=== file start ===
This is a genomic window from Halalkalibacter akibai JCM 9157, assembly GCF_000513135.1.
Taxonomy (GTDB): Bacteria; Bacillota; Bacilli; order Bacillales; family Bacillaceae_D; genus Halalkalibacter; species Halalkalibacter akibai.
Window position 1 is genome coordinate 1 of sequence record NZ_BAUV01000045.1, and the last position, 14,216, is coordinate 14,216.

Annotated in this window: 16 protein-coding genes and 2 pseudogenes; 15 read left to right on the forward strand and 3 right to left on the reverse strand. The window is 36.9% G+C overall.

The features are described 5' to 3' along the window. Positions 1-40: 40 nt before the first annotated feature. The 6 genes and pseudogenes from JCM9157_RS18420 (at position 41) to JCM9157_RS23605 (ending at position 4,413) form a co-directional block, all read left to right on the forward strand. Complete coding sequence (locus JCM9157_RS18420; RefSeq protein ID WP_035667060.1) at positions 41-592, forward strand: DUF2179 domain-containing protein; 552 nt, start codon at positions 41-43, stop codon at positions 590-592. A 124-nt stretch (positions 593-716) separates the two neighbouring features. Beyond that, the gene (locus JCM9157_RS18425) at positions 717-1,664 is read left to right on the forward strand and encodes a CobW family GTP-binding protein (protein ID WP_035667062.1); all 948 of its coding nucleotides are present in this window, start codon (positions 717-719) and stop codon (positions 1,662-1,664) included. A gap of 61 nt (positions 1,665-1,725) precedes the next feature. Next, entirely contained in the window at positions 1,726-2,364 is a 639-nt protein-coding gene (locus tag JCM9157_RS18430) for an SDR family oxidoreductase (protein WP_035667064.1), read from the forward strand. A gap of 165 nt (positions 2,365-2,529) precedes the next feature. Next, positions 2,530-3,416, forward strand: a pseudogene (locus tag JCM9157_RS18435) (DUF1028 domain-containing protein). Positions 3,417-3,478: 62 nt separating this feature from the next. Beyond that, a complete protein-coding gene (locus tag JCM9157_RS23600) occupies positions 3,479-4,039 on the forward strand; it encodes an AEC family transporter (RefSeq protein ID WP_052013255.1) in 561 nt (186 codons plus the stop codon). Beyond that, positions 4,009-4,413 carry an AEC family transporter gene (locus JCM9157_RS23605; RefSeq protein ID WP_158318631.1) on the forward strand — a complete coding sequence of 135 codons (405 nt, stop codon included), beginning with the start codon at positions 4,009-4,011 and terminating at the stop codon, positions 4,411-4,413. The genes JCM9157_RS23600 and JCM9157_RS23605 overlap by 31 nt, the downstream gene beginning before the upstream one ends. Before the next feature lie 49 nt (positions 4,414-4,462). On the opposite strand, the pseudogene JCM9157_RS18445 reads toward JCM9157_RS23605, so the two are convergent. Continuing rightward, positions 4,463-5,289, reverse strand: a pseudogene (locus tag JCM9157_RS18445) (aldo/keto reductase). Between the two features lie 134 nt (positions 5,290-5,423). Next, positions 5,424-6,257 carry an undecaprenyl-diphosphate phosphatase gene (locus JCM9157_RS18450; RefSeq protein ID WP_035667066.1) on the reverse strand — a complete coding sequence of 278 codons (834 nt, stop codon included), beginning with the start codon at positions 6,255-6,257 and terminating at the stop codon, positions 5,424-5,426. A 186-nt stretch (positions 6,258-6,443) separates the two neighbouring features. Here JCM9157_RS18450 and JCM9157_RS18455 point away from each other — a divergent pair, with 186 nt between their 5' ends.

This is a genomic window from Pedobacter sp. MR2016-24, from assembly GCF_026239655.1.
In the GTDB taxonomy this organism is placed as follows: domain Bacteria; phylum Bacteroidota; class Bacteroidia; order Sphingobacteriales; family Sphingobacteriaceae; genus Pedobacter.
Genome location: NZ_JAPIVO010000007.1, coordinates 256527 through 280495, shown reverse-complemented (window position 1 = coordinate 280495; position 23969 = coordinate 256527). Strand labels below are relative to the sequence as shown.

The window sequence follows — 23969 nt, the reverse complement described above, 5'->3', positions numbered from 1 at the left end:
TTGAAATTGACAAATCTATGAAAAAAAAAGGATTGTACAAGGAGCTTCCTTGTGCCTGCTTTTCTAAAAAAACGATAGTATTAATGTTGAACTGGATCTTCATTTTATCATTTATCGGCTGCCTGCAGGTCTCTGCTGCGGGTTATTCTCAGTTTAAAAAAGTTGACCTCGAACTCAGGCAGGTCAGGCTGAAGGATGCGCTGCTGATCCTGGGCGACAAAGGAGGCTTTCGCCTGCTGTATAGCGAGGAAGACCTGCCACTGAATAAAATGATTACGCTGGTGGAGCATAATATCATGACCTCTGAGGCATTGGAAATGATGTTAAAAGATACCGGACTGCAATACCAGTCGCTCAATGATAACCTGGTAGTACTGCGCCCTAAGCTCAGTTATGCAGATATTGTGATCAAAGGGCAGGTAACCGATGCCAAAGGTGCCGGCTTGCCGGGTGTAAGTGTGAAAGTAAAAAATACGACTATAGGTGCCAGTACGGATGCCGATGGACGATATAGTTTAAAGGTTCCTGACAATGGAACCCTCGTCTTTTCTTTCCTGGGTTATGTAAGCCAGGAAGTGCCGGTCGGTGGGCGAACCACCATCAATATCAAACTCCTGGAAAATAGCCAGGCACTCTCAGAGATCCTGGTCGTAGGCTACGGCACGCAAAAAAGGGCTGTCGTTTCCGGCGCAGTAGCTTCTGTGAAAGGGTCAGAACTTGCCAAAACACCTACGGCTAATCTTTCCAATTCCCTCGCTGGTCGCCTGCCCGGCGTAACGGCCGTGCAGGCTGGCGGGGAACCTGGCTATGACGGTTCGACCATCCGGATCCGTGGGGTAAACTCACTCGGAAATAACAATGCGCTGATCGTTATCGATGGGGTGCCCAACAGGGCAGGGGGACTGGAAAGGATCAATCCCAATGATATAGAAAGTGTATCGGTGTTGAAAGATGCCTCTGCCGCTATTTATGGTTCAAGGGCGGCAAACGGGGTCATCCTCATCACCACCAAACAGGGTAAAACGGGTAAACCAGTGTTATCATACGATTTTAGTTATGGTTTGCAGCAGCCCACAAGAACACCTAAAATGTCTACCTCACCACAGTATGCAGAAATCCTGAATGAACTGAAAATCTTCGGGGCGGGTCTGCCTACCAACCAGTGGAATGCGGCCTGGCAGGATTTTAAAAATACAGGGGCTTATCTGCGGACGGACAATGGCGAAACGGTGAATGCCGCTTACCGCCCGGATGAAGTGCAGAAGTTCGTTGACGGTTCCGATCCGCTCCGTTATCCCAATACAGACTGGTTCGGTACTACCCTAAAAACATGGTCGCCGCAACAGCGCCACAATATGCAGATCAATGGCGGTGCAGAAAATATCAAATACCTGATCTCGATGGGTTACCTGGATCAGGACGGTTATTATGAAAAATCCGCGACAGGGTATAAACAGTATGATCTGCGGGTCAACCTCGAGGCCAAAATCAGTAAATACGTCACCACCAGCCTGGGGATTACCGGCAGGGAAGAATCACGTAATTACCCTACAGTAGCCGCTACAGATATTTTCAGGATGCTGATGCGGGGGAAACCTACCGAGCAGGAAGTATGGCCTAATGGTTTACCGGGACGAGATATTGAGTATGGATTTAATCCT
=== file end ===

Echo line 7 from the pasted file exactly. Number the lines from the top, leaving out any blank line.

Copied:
In the GTDB taxonomy this organism is placed as follows: domain Bacteria; phylum Bacteroidota; class Bacteroidia; order Sphingobacteriales; family Sphingobacteriaceae; genus Pedobacter.